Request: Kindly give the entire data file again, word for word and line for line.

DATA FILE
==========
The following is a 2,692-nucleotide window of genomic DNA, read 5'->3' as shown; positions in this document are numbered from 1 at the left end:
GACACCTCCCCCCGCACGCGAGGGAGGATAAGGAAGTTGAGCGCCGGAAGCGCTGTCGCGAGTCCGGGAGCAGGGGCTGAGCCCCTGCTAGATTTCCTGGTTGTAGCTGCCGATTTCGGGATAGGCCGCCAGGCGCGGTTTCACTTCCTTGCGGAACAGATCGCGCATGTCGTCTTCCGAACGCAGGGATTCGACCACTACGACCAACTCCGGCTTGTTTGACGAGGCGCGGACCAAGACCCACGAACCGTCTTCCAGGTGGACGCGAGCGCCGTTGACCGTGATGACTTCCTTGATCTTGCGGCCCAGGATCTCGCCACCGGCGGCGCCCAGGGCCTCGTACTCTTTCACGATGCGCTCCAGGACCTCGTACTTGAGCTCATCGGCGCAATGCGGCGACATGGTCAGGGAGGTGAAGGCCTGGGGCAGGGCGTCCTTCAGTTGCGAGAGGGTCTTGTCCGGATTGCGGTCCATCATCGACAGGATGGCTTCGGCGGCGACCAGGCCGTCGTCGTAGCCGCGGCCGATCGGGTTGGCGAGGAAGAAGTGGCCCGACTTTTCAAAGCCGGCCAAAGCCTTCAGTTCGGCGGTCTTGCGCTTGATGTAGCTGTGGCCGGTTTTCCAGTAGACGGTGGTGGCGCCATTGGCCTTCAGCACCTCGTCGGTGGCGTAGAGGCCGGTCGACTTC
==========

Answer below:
The following is a 2,692-nucleotide window of genomic DNA, read 5'->3' as shown; positions in this document are numbered from 1 at the left end:
GACACCTCCCCCCGCACGCGAGGGAGGATAAGGAAGTTGAGCGCCGGAAGCGCTGTCGCGAGTCCGGGAGCAGGGGCTGAGCCCCTGCTAGATTTCCTGGTTGTAGCTGCCGATTTCGGGATAGGCCGCCAGGCGCGGTTTCACTTCCTTGCGGAACAGATCGCGCATGTCGTCTTCCGAACGCAGGGATTCGACCACTACGACCAACTCCGGCTTGTTTGACGAGGCGCGGACCAAGACCCACGAACCGTCTTCCAGGTGGACGCGAGCGCCGTTGACCGTGATGACTTCCTTGATCTTGCGGCCCAGGATCTCGCCACCGGCGGCGCCCAGGGCCTCGTACTCTTTCACGATGCGCTCCAGGACCTCGTACTTGAGCTCATCGGCGCAATGCGGCGACATGGTCAGGGAGGTGAAGGCCTGGGGCAGGGCGTCCTTCAGTTGCGAGAGGGTCTTGTCCGGATTGCGGTCCATCATCGACAGGATGGCTTCGGCGGCGACCAGGCCGTCGTCGTAGCCGCGGCCGATCGGGTTGGCGAGGAAGAAGTGGCCCGACTTTTCAAAGCCGGCCAAAGCCTTCAGTTCGGCGGTCTTGCGCTTGATGTAGCTGTGGCCGGTTTTCCAGTAGACGGTGGTGGCGCCATTGGCCTTCAGCACCTCGTCGGTGGCGTAGAGGCCGGTCGACTTC